Today Google and T-Mobile released the first Android handset in the UK. It is called the ‘G1‘ and under the hood is an HTC Dream. The user experience at first glance looks highly impressive although unsurprisingly falling far short of the usability of the Apple iPhone. The basic idea appears to be that you sign on with your google account and all google services become available immediately without you requiring to signon again. As everything is synced with the internet losing the phone means you lose only the hardware and not the data.
The user interface lacks the finesse and polish of that of the iPhone and is distinctly dull. However it provides great utility through all the usual Google provisions. The one strength that Android provides over the iphone however is an open development platform which rather excitingly is based on the language Java and an Eclipse plugin although they have written their own virtual machine, Dalvik, optimised for embedded use. The lack of a standard headphone socket however has annoyed some.
A friend of mine expressed earlier today that he will be getting one of these instead of an iPhone and my response to him is what prompted me to blog about this particular topic. In my reply I pointed out that T-Mobile has the worst network coverage of all four networks in the UK and that I had learnt the hard way after having purchased the iPhone that mobile applications are only as good as the network coverage and conditions allow them to be.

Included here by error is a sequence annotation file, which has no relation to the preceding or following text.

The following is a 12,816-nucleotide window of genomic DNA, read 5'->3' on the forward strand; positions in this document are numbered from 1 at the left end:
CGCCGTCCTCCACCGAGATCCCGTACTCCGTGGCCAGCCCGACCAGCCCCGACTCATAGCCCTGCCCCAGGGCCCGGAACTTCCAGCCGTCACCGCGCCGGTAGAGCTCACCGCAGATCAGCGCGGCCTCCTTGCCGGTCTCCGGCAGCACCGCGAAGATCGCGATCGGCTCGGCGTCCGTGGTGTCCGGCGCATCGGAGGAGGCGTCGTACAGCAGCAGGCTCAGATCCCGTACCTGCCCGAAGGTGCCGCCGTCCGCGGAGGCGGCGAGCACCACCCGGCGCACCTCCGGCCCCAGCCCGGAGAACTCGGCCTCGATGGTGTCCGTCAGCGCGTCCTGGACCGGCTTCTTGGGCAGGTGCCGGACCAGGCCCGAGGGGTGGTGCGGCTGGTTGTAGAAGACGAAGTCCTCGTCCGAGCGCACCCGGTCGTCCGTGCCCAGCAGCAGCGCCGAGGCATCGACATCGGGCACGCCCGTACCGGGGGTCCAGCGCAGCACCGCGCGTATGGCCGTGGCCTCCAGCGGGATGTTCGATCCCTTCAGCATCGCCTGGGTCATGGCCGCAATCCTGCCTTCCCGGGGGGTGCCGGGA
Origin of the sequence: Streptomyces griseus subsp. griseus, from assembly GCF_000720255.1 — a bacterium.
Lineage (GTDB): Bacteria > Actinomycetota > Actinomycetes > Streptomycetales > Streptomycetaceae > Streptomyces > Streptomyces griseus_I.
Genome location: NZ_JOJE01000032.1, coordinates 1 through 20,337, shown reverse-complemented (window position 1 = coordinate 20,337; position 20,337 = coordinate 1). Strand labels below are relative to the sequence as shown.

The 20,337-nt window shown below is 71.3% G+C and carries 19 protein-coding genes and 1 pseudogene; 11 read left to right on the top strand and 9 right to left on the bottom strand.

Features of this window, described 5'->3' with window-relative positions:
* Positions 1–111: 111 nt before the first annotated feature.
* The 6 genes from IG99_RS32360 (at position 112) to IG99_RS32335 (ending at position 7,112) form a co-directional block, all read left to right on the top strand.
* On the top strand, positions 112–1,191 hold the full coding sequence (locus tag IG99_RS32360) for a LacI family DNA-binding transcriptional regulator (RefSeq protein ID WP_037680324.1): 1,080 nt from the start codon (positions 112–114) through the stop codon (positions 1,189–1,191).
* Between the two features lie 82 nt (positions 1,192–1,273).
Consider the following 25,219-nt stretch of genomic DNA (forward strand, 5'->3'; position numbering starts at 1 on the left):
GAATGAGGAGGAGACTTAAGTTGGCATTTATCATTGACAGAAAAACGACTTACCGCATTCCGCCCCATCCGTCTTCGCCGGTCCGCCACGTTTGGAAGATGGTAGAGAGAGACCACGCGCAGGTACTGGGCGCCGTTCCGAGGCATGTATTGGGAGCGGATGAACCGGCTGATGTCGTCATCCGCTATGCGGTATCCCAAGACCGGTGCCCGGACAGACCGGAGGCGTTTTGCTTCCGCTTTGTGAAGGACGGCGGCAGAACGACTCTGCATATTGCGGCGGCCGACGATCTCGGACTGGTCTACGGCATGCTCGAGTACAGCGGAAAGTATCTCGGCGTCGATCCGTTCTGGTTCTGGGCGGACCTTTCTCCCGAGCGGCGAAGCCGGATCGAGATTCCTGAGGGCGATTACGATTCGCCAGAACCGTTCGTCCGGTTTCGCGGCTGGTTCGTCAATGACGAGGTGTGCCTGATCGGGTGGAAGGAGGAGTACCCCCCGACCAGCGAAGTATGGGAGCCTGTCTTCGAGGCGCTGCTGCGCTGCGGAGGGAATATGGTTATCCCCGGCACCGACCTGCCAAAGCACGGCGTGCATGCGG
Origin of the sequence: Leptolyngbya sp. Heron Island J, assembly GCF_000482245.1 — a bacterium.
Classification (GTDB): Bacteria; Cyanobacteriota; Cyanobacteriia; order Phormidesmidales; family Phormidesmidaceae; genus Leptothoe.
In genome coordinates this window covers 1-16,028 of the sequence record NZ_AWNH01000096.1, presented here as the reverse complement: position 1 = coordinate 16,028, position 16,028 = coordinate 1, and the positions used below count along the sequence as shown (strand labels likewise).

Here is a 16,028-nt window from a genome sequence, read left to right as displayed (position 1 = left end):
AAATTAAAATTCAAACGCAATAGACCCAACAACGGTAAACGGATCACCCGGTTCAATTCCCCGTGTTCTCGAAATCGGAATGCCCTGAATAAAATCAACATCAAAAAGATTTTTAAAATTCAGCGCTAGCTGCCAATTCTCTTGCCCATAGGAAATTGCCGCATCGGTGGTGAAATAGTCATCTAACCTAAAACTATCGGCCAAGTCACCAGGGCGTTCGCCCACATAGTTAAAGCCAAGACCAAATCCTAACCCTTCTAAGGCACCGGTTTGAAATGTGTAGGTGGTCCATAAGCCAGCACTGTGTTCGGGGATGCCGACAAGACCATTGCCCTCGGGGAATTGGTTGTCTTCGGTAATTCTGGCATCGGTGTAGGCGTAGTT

Today I struggled to do anything whatsoever on my iPhone while sitting in Starbucks. 2G and 3G coverage were both intermittent and neither worked reliably. The wifi was provided by T-Mobile/BTOpenZone and (surprisingly) required payment and there was no free ‘Cloud‘ hotspot available. As such all the applications I wanted to use and tried in vain to use were absolutely useless. It’s surprising just how little value and utility and iPhone offers when offline. Incidentally by offline I’m being inclusive of the times when frequently there is no voice reception either or intermittent at best. I will definitely be reviewing my choice in 18 months at which point I’m hoping that Android, iPhone OS and the mobile networks will have learnt to work together more harmoniously for the betterment of the customer.
Update: With the release of Android handsets every move of either Android or iPhone will be compared with its competitor. This is already beginning to happen as Apple further constrains SDK developers’ free speech.